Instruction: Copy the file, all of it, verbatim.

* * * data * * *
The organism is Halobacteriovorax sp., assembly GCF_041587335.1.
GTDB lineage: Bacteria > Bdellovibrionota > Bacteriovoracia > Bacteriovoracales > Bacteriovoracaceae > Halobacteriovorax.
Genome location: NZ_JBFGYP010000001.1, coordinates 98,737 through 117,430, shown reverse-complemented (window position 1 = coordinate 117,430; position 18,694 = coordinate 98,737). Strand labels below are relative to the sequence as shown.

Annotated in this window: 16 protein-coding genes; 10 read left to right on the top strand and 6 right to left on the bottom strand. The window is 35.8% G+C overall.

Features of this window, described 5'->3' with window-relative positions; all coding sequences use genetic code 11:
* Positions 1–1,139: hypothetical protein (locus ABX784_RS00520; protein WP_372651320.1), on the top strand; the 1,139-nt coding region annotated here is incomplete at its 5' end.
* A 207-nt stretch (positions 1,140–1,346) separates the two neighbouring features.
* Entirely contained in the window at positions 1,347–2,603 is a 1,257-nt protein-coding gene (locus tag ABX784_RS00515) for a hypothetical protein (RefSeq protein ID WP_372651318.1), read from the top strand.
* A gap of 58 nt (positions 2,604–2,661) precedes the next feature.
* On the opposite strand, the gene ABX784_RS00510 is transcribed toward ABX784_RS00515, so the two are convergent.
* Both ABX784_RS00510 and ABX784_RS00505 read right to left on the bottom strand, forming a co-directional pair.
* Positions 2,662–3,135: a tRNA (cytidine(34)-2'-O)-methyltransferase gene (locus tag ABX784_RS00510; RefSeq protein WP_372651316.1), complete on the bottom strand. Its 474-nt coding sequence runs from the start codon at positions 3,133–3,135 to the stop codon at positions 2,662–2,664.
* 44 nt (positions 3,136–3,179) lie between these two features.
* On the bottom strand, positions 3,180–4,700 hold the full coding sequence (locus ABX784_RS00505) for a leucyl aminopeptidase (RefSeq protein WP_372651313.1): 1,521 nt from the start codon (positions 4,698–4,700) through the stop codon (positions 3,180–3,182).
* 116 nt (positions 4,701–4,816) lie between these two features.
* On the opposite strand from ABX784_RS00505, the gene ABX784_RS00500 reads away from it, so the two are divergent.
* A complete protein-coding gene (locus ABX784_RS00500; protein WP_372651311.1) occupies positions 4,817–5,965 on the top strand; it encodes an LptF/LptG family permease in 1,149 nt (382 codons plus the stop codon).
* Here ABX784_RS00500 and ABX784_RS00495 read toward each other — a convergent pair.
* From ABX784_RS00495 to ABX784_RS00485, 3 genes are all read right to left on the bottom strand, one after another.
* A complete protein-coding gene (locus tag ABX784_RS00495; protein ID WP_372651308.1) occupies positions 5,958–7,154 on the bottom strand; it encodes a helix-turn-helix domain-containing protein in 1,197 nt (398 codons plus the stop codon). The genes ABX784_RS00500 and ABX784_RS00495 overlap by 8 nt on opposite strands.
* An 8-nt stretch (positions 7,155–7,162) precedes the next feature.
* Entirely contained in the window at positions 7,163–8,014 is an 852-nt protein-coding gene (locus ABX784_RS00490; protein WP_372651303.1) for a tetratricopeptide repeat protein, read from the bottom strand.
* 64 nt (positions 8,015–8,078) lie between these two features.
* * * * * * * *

The organism is Halobacteriovorax sp., assembly GCF_041587335.1.
GTDB lineage: Bacteria > Bdellovibrionota > Bacteriovoracia > Bacteriovoracales > Bacteriovoracaceae > Halobacteriovorax.
Genome location: NZ_JBFGYP010000001.1, coordinates 98,737 through 117,430, shown reverse-complemented (window position 1 = coordinate 117,430; position 18,694 = coordinate 98,737). Strand labels below are relative to the sequence as shown.

Annotated in this window: 16 protein-coding genes; 10 read left to right on the top strand and 6 right to left on the bottom strand. The window is 35.8% G+C overall.

Features of this window, described 5'->3' with window-relative positions; all coding sequences use genetic code 11:
* Positions 1–1,139: hypothetical protein (locus ABX784_RS00520; protein WP_372651320.1), on the top strand; the 1,139-nt coding region annotated here is incomplete at its 5' end.
* A 207-nt stretch (positions 1,140–1,346) separates the two neighbouring features.
* Entirely contained in the window at positions 1,347–2,603 is a 1,257-nt protein-coding gene (locus tag ABX784_RS00515) for a hypothetical protein (RefSeq protein ID WP_372651318.1), read from the top strand.
* A gap of 58 nt (positions 2,604–2,661) precedes the next feature.
* On the opposite strand, the gene ABX784_RS00510 is transcribed toward ABX784_RS00515, so the two are convergent.
* Both ABX784_RS00510 and ABX784_RS00505 read right to left on the bottom strand, forming a co-directional pair.
* Positions 2,662–3,135: a tRNA (cytidine(34)-2'-O)-methyltransferase gene (locus tag ABX784_RS00510; RefSeq protein WP_372651316.1), complete on the bottom strand. Its 474-nt coding sequence runs from the start codon at positions 3,133–3,135 to the stop codon at positions 2,662–2,664.
* 44 nt (positions 3,136–3,179) lie between these two features.
* On the bottom strand, positions 3,180–4,700 hold the full coding sequence (locus ABX784_RS00505) for a leucyl aminopeptidase (RefSeq protein WP_372651313.1): 1,521 nt from the start codon (positions 4,698–4,700) through the stop codon (positions 3,180–3,182).
* 116 nt (positions 4,701–4,816) lie between these two features.
* On the opposite strand from ABX784_RS00505, the gene ABX784_RS00500 reads away from it, so the two are divergent.
* A complete protein-coding gene (locus ABX784_RS00500; protein WP_372651311.1) occupies positions 4,817–5,965 on the top strand; it encodes an LptF/LptG family permease in 1,149 nt (382 codons plus the stop codon).
* Here ABX784_RS00500 and ABX784_RS00495 read toward each other — a convergent pair.
* From ABX784_RS00495 to ABX784_RS00485, 3 genes are all read right to left on the bottom strand, one after another.
* A complete protein-coding gene (locus tag ABX784_RS00495; protein ID WP_372651308.1) occupies positions 5,958–7,154 on the bottom strand; it encodes a helix-turn-helix domain-containing protein in 1,197 nt (398 codons plus the stop codon). The genes ABX784_RS00500 and ABX784_RS00495 overlap by 8 nt on opposite strands.
* An 8-nt stretch (positions 7,155–7,162) precedes the next feature.
* Entirely contained in the window at positions 7,163–8,014 is an 852-nt protein-coding gene (locus ABX784_RS00490; protein WP_372651303.1) for a tetratricopeptide repeat protein, read from the bottom strand.
* 64 nt (positions 8,015–8,078) lie between these two features.